Understanding How Duty of Care
Contributes to Safe Practise
What duty of care means in children and young people settings
Duty of care – it’s required we have to give the right amount of attention and caution to avoid negligence which would lead to harm to other people. Duty of care is the legal term for safeguarding yourself and others. Children (especially young children) are vulnerable because they have not yet developed the physical and cognitive skills to care for themselves, so they need care from the adults around them. As a practitioner we have a duty of care towards them, the younger and more vulnerable the child, the greater the duty of care needed. Duty of Care includes the following concepts:
• to keep individuals safe
• to keep individuals free from harm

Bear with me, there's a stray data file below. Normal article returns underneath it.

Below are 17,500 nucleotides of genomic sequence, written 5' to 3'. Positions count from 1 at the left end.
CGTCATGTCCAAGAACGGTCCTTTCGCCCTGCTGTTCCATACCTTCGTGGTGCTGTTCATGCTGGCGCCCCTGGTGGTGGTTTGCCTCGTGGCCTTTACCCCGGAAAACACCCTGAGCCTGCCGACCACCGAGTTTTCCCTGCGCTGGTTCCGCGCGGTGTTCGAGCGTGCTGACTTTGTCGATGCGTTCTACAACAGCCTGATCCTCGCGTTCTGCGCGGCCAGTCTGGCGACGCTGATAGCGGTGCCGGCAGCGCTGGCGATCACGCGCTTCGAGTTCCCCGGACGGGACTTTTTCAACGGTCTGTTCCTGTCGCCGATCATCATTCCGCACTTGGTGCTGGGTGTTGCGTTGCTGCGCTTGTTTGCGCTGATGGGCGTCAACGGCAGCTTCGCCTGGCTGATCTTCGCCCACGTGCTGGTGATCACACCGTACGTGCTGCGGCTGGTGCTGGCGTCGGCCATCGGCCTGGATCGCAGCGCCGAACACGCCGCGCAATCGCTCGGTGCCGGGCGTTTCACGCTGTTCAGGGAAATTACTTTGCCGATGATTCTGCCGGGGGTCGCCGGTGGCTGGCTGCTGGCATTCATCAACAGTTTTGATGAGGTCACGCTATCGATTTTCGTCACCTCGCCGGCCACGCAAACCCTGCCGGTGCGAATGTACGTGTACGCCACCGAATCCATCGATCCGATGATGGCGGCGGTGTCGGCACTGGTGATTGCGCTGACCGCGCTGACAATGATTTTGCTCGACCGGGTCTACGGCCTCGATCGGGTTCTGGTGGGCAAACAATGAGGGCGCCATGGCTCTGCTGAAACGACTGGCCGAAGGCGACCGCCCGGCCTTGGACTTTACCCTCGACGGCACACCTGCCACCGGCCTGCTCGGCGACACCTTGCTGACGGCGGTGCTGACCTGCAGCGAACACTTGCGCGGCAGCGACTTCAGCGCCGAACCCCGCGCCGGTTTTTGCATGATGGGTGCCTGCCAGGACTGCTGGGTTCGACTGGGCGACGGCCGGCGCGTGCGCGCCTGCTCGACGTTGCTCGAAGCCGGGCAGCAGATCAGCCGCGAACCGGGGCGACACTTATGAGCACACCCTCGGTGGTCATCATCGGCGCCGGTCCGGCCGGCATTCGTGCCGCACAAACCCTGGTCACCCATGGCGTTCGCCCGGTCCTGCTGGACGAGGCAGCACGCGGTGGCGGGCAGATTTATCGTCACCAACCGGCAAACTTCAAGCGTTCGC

• to give choice
As a practitioner, vigilance and attention keeps young children safe as they develop, these areas help when the child has a good role model to teach them:
• The ability to foresee and cope with potential dangers
• More robust immune systems
• Empathy – understand that their actions may hurt or upset others • Communication skills to be able to talk about the harm others may be doing them
How this contributes to the safeguarding or protection of individuals
Duty of care contributes to the safeguarding/protection of children/young people by keeping them safe and protecting them from abuse, whether this is in a sexual, physical, neglect or emotional harm. Children have a right to be safe and to be treated with respect and dignity, as a practitioner we have to take reasonable steps to ensure the safety and well-being of all children in our care. If we don’t follow all necessary steps it could be regarded as professional neglect, we must always act and be seen to act in the child’s best interests. Babies and under 3’s are in need of an adults care for protection because they are unable to do this for themselves.
Duty of care safeguards children in my setting...
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